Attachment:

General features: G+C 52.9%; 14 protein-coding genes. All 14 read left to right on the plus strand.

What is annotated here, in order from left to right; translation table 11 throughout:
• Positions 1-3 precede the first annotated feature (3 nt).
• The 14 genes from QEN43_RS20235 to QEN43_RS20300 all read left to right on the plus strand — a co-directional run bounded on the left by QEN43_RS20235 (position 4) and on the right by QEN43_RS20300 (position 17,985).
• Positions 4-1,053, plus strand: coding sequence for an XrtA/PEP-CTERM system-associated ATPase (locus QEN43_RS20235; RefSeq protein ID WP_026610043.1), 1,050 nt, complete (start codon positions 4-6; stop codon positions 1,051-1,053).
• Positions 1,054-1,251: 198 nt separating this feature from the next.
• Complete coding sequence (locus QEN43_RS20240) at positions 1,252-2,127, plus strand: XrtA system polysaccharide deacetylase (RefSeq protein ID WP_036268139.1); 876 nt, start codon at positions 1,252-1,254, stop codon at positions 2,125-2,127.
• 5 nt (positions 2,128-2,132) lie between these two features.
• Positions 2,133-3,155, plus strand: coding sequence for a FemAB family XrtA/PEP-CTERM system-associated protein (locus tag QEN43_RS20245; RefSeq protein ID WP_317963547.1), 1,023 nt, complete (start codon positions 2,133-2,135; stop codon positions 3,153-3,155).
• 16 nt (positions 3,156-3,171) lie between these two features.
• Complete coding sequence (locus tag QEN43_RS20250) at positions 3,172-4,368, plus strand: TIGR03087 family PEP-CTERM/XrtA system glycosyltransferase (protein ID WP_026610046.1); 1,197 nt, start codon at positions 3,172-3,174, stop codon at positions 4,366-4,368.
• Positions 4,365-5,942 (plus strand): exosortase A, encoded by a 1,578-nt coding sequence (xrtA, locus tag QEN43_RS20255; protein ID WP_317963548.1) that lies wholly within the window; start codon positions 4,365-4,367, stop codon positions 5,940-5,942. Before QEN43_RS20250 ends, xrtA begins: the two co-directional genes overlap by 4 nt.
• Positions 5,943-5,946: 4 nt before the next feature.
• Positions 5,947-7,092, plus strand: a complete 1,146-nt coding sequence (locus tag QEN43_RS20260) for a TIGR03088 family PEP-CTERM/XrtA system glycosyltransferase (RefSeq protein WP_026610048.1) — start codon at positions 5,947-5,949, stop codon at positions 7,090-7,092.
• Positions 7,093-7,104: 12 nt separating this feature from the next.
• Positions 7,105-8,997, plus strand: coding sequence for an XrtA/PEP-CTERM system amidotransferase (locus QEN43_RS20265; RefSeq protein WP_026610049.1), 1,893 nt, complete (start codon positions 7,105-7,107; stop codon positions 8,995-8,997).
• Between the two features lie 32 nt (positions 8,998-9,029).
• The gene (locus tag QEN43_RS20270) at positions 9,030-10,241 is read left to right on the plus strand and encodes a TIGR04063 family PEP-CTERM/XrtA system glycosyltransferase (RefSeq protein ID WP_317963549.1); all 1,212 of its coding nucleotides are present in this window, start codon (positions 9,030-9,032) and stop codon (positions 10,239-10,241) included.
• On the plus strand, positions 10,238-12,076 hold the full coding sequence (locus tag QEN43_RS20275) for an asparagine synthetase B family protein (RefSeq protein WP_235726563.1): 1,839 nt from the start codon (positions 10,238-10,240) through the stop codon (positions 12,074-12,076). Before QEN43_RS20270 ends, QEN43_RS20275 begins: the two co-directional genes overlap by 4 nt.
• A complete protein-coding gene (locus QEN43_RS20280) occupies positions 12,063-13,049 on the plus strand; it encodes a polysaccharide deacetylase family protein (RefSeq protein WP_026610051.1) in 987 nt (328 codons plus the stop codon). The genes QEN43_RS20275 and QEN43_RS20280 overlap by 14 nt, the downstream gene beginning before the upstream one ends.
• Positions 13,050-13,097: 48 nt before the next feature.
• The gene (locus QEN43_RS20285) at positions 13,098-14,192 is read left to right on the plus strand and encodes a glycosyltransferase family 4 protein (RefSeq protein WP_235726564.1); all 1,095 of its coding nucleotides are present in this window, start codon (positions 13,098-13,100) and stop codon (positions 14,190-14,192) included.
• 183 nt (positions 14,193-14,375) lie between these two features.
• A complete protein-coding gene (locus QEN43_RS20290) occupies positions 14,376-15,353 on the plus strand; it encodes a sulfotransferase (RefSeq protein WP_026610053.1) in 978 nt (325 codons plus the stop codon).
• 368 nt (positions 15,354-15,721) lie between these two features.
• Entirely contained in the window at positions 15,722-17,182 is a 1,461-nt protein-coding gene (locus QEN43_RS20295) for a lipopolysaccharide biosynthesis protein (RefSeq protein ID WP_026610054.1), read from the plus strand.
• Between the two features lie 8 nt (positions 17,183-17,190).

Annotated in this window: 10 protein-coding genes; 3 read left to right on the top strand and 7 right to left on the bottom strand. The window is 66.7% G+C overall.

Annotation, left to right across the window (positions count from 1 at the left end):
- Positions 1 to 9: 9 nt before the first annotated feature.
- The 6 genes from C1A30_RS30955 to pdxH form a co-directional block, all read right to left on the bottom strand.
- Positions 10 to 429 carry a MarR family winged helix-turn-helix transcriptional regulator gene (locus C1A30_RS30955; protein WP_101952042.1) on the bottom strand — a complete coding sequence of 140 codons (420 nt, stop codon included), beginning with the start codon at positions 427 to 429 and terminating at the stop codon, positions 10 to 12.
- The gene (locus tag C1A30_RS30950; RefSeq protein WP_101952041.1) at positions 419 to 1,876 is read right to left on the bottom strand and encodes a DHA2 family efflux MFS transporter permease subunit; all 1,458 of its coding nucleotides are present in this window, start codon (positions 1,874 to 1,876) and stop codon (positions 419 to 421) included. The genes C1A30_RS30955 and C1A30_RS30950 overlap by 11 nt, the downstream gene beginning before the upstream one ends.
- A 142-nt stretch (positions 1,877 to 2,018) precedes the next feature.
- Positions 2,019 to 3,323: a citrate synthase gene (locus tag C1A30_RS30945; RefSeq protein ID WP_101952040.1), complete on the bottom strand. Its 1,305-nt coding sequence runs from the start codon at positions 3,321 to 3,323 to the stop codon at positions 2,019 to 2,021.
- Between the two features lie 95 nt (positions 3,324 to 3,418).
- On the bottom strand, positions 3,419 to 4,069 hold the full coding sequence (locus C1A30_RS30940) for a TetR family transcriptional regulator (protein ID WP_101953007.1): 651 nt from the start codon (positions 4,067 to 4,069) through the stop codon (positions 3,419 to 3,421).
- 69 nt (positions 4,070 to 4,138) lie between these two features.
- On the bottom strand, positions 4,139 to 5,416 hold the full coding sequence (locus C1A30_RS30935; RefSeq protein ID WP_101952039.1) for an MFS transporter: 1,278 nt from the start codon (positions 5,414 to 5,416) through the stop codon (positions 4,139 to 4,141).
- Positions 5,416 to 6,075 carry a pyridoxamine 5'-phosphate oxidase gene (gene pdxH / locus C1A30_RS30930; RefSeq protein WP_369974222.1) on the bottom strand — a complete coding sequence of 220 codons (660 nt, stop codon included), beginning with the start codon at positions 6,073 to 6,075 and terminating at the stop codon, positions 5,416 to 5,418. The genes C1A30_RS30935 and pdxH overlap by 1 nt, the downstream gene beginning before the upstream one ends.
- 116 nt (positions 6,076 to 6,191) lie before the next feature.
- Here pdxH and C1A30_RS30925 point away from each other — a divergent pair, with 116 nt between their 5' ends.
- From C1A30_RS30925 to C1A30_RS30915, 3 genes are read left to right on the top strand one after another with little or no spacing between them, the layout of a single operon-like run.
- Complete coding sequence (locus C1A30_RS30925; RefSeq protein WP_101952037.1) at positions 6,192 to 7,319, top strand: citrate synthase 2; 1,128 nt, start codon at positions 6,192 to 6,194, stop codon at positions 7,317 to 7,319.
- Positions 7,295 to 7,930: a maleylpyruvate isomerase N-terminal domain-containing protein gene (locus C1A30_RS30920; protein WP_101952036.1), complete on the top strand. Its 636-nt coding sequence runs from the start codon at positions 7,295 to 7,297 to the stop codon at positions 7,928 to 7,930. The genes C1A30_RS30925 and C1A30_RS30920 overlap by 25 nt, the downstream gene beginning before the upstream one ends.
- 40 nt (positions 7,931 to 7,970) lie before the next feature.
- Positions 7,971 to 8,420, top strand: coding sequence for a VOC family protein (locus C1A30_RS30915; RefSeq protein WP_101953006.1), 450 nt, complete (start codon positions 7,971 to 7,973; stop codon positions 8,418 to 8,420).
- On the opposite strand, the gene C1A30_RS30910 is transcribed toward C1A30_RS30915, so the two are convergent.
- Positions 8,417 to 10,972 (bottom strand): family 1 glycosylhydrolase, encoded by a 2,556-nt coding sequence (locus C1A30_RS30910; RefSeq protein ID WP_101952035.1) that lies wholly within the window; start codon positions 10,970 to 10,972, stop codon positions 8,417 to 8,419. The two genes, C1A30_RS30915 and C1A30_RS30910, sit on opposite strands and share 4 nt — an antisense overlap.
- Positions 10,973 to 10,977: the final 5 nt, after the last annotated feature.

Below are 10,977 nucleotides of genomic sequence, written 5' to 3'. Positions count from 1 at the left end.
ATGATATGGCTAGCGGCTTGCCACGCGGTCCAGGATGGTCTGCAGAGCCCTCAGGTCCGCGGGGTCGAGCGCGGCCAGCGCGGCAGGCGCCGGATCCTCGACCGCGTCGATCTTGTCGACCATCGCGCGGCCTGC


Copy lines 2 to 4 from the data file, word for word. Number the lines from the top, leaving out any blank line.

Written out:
What is annotated here, in order from left to right; translation table 11 throughout:
• Positions 1-3 precede the first annotated feature (3 nt).
• The 14 genes from QEN43_RS20235 to QEN43_RS20300 all read left to right on the plus strand — a co-directional run bounded on the left by QEN43_RS20235 (position 4) and on the right by QEN43_RS20300 (position 17,985).